What Are Childhood Wounds

Healing Childhood Wounds: The First Step To Becoming A Healthy Adult

The experiences we have in childhood can have a serious impact on our quality of life in adulthood. They can mold our personalities, affect romantic relationships, and influence how we parent our own children.  

Most people can easily understand how physical abuse can affect a child. What about emotional abuse? And what about the often inevitable painful experiences many children experience, despite their parents’ best efforts to keep them safe? 

Most people have emotional childhood wounds. These painful experiences can have long-term repercussions, often resurfacing in adulthood and wreaking havoc on our emotional wellbeing. 

If you feel like you keep sabotaging yourself, making poor relationship choices, or having over-the-top reactions to certain situations, it may be your wounded inner child acting up. Your inner child represents your childlike aspects, personal memories, hopes, and dreams. If it is trying to get your attention, it may be crying out for an old wound to be healed. 

Speaking with a relationship coach can be of immense help in this regard. You can also get started on your path to becoming a healthy adult by uncovering your childhood wounds on your own. Keep on reading to learn how you can get in touch with your inner child and heal emotional wounds. 

What Are Childhood Wounds?

How Does A Bad Childhood Affect You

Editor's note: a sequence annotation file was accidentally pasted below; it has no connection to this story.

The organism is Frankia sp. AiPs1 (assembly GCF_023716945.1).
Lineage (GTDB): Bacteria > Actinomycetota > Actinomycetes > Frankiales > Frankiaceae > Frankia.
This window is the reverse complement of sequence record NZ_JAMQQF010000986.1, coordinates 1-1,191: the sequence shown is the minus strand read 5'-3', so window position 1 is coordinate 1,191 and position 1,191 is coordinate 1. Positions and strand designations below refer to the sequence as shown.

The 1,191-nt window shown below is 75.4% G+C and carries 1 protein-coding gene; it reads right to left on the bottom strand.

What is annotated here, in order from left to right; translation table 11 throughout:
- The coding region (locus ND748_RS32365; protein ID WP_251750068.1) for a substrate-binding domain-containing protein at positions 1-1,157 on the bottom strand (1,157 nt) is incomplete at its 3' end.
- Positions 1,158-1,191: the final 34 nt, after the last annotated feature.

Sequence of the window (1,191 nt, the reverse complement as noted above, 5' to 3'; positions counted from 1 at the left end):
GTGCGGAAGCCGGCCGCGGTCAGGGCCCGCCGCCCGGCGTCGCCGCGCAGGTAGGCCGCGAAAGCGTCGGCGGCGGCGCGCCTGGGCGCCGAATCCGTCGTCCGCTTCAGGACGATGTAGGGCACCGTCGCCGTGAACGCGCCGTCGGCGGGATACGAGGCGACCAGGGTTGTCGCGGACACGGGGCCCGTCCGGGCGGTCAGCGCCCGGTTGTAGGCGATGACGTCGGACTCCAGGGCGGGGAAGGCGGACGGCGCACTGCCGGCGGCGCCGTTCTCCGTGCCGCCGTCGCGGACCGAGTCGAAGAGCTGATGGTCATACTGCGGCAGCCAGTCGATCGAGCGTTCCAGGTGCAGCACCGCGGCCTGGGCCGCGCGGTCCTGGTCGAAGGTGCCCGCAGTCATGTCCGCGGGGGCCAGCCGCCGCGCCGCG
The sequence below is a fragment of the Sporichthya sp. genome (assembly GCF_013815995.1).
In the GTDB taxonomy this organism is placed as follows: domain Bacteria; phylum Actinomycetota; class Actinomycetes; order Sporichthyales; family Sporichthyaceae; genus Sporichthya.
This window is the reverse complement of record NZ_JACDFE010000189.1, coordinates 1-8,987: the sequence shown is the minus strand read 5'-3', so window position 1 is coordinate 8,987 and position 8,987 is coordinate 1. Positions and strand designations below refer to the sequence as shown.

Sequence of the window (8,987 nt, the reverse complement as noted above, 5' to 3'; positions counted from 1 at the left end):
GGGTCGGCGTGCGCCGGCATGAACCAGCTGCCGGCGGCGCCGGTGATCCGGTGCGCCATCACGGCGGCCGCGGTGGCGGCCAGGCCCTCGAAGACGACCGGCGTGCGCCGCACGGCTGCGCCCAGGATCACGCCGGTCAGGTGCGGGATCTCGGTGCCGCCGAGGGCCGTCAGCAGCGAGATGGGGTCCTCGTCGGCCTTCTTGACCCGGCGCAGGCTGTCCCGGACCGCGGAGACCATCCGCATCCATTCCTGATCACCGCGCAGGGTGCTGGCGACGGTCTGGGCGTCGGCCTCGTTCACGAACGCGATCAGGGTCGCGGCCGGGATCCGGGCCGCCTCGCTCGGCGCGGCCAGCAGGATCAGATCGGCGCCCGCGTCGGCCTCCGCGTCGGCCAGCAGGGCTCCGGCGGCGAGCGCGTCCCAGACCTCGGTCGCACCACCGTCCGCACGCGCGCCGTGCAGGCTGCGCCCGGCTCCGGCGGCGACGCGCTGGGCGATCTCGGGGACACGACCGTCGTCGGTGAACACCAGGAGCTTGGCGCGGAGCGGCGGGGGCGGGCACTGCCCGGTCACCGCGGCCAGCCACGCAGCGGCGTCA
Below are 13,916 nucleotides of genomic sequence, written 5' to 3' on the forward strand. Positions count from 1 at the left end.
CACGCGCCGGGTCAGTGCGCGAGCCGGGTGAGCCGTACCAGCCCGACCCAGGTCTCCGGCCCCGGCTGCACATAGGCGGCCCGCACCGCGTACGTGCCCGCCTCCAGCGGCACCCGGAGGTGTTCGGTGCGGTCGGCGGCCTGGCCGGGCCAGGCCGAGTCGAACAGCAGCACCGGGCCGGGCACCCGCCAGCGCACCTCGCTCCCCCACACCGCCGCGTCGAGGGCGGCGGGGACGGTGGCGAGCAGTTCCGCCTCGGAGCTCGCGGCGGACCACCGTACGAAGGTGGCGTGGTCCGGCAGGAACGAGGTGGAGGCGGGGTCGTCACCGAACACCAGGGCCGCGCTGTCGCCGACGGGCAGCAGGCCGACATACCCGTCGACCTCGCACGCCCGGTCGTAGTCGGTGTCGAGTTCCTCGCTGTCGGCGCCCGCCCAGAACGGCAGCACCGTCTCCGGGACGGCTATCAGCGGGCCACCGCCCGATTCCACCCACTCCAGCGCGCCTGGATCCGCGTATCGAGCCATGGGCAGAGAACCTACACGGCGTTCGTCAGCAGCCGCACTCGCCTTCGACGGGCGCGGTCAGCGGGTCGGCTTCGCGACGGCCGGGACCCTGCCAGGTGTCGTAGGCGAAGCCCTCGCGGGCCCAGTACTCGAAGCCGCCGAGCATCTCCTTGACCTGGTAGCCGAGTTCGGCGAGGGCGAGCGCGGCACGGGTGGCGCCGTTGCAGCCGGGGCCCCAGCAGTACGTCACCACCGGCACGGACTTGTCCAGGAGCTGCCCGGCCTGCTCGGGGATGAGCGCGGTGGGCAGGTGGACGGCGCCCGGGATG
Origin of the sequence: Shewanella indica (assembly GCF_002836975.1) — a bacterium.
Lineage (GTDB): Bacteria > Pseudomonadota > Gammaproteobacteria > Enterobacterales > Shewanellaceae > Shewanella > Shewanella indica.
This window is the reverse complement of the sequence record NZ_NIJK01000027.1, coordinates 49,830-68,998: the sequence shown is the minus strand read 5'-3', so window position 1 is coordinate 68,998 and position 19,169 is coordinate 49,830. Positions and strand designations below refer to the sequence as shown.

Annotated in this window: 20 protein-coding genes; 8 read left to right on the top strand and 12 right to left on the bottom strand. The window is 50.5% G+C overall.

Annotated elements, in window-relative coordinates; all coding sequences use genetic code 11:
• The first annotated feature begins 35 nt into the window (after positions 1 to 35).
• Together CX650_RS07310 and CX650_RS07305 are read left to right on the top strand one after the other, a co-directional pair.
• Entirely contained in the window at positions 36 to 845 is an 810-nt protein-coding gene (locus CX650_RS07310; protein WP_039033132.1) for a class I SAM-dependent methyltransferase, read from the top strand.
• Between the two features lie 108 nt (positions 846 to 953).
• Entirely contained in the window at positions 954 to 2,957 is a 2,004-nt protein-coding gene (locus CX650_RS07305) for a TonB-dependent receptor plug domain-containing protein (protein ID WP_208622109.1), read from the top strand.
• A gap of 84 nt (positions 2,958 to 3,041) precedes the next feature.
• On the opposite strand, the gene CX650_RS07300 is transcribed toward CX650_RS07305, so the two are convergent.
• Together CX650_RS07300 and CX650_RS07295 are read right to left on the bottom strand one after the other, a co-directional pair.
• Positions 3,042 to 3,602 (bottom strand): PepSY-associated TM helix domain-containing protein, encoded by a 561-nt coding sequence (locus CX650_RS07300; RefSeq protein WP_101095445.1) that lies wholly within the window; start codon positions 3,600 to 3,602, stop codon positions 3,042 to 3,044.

Imagine a child who craves affection and attention. Yet, their parents repeatedly ignore them. They need connection and nurturing without receiving the appropriate care. Such painful experiences can affect the child’s emotional intelligence, result in constant relational cravings, and cause the child to develop various survival patterns to heal their wounds. In adolescence and adulthood, they may turn to alcohol, drugs, food, or relationships. 

Here are some of the most commonly experienced emotional wounds: 

  • Rejection: Kids who are rejected by their parents, caregivers, or peers can develop a deep fear of rejection. A rejection wound can also extend within, tainting your feelings and thoughts. A person with a rejection wound may feel like they don’t deserve affection. They may also isolate themselves from others and take all kinds of measures to avoid rejection. 
  • Abandonment: If you feel like loneliness is your worst enemy, you may have an abandonment wound. Kids who experience abandonment often grow up to develop a deep fear of being left. They may choose to leave their partners before they leave them or abandon projects early on. 
  • Humiliation: Being humiliated in childhood can leave a lasting mark. Parents and peers may tell the child that they are “bad”, clumsy, or not good enough. Or they may humiliate them in front of other people. Humiliation can have a serious impact on a kid’s self-esteem. 
  • Injustice: Cold, authoritarian, or controlling parents can produce feelings of inadequacy, uselessness, or ineffectiveness in their children. When this perpetuates into adulthood, the child may become rigid, perfectionistic, and mistrustful. 
  • Betrayal: When parents don’t fulfill promises or fail their child in any way, the child may develop a tendency to mistrust. This can later transform into feelings of jealousy and envy, or result in a controlling personality.